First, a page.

Life looked good for Locomotive 93; she had escaped the fate of most steam locomotives: the scrapper’s cutting torch - twice now. But just two years after her rebirth, disaster struck. As Locomotive 93 was heading up through town towards Keystone with an excursion train, unbeknownst to her train crew, a flat car of ties had broken lose from Keystone. Heading to town at over sixty miles an hour, it slammed into Locomotive 93.
The force of the collision was such that the tender tank broke free from the frame and smashed into the cab; luckily the crew wasn’t seriously injured nor was there a boiler explosion. The front of the locomotive was mangled and the frame was broken in multiple places, for any other locomotive this would have been the end of the line. It would now be cut up and sold for scrap. But not Locomotive 93; remember that charmed life?
Instead, in a remote community, 240 miles from anywhere, Locomotive 93 was repaired. In two years’ time, repairs were complete and Locomotive 93 was back in service. She had miraculously dodged the scrapper’s torch for a third time.
But, ironically, across the country, at almost the same time as the collision in Ely, a steam locomotive in Pennsylvania had a partial boiler failure. This incident would have major repercussions not only for Locomotive 93 but to all steam locomotives in the country.
Due to the incident in Pennsylvania, the federal government changed the rules on steam locomotives. For Locomotive 93 to remain in service, her boiler would have to be thoroughly gone through, examined and rebuilt. If her boiler was not rebuilt, then Locomotive 93 would be taken out of service again - permanently.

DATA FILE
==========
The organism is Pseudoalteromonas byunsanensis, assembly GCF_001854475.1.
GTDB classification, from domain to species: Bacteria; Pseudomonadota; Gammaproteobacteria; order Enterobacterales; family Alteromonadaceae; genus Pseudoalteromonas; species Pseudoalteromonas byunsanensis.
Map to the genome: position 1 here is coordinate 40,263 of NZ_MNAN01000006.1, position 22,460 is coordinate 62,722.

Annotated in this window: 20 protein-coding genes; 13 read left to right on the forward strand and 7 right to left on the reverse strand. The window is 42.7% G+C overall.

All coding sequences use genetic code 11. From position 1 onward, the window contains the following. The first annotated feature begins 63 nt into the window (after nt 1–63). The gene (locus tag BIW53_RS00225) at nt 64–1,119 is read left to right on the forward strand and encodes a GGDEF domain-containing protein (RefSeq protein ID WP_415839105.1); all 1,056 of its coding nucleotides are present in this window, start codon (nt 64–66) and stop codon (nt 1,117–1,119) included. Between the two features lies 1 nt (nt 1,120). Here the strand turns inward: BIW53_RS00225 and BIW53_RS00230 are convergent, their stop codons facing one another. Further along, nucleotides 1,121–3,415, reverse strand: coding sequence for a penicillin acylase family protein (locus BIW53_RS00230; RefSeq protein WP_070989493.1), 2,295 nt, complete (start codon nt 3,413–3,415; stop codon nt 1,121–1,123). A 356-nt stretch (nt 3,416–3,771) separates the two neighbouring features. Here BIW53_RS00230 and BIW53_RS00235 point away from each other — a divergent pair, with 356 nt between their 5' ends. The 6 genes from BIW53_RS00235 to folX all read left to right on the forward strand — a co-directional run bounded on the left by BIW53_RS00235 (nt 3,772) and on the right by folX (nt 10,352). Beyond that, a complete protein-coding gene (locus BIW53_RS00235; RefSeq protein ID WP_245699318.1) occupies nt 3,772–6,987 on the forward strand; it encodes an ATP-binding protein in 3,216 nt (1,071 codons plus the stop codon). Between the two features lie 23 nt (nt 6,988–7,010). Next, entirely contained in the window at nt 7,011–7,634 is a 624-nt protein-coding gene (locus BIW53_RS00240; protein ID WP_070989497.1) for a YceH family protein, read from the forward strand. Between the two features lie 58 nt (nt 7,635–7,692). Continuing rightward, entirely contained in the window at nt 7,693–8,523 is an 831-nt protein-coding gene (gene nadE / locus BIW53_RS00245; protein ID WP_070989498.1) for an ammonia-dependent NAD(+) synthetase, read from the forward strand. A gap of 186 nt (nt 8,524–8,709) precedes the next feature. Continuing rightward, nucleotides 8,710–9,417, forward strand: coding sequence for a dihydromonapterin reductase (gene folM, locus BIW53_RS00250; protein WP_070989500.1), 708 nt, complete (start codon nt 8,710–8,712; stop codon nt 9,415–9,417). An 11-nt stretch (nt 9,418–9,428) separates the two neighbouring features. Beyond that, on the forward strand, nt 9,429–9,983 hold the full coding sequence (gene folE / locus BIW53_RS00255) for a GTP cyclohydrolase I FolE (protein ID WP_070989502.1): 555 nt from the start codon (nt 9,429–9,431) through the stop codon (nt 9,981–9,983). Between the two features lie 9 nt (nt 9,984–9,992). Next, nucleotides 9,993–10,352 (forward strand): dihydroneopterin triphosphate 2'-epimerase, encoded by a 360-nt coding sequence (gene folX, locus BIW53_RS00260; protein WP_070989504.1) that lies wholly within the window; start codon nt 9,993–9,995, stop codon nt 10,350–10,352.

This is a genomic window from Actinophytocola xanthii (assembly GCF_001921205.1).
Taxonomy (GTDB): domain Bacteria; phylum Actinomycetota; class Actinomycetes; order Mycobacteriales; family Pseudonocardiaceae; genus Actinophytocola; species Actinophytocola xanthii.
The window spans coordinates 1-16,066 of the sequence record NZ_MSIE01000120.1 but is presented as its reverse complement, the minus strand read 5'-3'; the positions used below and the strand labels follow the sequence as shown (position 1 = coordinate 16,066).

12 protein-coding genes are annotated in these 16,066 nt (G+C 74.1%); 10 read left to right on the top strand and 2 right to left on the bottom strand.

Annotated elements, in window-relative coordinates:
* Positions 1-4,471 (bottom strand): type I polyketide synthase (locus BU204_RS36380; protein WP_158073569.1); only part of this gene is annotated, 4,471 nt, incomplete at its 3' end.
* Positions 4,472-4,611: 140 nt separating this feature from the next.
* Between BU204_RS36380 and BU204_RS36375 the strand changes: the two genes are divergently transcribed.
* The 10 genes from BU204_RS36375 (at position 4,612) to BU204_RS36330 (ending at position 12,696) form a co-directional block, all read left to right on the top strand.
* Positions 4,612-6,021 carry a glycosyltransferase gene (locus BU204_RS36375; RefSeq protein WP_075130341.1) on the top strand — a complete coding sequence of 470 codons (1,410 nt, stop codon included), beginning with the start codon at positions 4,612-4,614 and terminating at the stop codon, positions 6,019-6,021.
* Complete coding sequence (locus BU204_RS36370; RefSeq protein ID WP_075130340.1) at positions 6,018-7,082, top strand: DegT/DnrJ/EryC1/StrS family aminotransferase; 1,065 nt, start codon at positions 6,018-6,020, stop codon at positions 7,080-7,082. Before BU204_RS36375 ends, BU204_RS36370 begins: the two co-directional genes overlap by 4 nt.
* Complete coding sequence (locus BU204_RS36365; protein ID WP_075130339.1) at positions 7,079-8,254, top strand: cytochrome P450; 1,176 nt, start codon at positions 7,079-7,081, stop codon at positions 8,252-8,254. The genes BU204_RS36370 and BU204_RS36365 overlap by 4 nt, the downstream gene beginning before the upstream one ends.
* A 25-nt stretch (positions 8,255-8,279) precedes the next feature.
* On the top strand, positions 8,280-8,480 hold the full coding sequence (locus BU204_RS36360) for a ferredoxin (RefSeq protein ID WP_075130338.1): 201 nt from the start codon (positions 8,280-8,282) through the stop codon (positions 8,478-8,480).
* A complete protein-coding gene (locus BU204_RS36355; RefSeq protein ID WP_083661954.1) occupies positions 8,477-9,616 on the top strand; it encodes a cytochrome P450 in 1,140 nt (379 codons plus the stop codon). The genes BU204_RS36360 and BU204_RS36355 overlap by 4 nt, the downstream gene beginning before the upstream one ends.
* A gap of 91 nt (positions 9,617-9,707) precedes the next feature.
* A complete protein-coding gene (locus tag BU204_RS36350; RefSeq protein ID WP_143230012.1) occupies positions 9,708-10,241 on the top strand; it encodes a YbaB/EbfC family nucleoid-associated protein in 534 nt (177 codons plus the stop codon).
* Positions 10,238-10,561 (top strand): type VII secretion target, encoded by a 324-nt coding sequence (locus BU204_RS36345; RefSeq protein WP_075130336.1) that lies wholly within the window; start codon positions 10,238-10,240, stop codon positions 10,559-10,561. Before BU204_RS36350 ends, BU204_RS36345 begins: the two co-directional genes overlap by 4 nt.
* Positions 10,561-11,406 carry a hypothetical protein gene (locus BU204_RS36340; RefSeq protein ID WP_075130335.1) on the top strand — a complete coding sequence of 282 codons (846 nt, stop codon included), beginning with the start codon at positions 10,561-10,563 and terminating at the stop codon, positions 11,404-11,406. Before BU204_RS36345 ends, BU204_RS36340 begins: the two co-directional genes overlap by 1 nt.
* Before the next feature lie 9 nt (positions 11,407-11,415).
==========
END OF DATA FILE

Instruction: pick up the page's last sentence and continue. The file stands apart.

But Locomotive 93 is lucky. An event in Utah would have major ramifications for Locomotive 93. Utah had been selected as the site for the 2002 Winter Olympics. One of the venues was Soldier Hollow. There were only two ways to get in, one by bus and one by rail served by the Heber Valley Scenic Railway.
The Heber Valley Scenic Railway invited us to work with them to provide steam powered rail service to the Olympic venue. Now the pressure was on to complete the boiler rebuild and transport Locomotive 93 and two coaches to Utah in time for the Olympics. Once again, the staff and volunteers rose to the challenge and money was found to rebuild the boiler and transport everything to Utah, and another bullet had been dodged. This was for the fourth time!